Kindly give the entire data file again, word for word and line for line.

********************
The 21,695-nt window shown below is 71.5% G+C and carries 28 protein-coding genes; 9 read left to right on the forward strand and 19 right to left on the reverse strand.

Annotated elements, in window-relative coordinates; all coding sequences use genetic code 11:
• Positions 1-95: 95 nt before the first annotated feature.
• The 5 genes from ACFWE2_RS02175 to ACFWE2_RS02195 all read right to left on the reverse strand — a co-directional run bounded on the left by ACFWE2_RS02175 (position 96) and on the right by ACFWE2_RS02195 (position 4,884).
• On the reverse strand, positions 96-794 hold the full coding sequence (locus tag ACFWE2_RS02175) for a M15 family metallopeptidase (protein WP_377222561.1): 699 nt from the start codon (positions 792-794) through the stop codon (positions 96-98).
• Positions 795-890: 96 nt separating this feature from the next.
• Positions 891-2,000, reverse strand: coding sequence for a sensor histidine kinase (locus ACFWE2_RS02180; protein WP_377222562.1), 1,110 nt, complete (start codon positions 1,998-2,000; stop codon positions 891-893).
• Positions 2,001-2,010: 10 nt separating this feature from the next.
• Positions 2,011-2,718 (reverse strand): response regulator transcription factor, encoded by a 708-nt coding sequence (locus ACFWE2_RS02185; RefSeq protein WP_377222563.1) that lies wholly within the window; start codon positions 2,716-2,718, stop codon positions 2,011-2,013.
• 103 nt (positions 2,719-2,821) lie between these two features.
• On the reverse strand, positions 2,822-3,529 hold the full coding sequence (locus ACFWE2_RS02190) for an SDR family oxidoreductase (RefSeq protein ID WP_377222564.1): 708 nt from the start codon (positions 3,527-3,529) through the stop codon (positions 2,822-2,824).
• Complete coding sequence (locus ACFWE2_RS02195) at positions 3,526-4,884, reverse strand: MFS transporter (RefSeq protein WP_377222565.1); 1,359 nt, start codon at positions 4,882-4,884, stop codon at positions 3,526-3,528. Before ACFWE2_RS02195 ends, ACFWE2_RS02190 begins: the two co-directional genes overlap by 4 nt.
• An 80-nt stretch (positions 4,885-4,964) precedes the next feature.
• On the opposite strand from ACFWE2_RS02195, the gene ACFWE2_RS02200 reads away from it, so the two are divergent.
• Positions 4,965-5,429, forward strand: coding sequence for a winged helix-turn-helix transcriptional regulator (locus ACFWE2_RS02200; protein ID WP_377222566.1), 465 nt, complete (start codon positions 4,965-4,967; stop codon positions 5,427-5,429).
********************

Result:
The 21,695-nt window shown below is 71.5% G+C and carries 28 protein-coding genes; 9 read left to right on the forward strand and 19 right to left on the reverse strand.

Annotated elements, in window-relative coordinates; all coding sequences use genetic code 11:
• Positions 1-95: 95 nt before the first annotated feature.
• The 5 genes from ACFWE2_RS02175 to ACFWE2_RS02195 all read right to left on the reverse strand — a co-directional run bounded on the left by ACFWE2_RS02175 (position 96) and on the right by ACFWE2_RS02195 (position 4,884).
• On the reverse strand, positions 96-794 hold the full coding sequence (locus tag ACFWE2_RS02175) for a M15 family metallopeptidase (protein WP_377222561.1): 699 nt from the start codon (positions 792-794) through the stop codon (positions 96-98).
• Positions 795-890: 96 nt separating this feature from the next.
• Positions 891-2,000, reverse strand: coding sequence for a sensor histidine kinase (locus ACFWE2_RS02180; protein WP_377222562.1), 1,110 nt, complete (start codon positions 1,998-2,000; stop codon positions 891-893).
• Positions 2,001-2,010: 10 nt separating this feature from the next.
• Positions 2,011-2,718 (reverse strand): response regulator transcription factor, encoded by a 708-nt coding sequence (locus ACFWE2_RS02185; RefSeq protein WP_377222563.1) that lies wholly within the window; start codon positions 2,716-2,718, stop codon positions 2,011-2,013.
• 103 nt (positions 2,719-2,821) lie between these two features.
• On the reverse strand, positions 2,822-3,529 hold the full coding sequence (locus ACFWE2_RS02190) for an SDR family oxidoreductase (RefSeq protein ID WP_377222564.1): 708 nt from the start codon (positions 3,527-3,529) through the stop codon (positions 2,822-2,824).
• Complete coding sequence (locus ACFWE2_RS02195) at positions 3,526-4,884, reverse strand: MFS transporter (RefSeq protein WP_377222565.1); 1,359 nt, start codon at positions 4,882-4,884, stop codon at positions 3,526-3,528. Before ACFWE2_RS02195 ends, ACFWE2_RS02190 begins: the two co-directional genes overlap by 4 nt.
• An 80-nt stretch (positions 4,885-4,964) precedes the next feature.
• On the opposite strand from ACFWE2_RS02195, the gene ACFWE2_RS02200 reads away from it, so the two are divergent.
• Positions 4,965-5,429, forward strand: coding sequence for a winged helix-turn-helix transcriptional regulator (locus ACFWE2_RS02200; protein ID WP_377222566.1), 465 nt, complete (start codon positions 4,965-4,967; stop codon positions 5,427-5,429).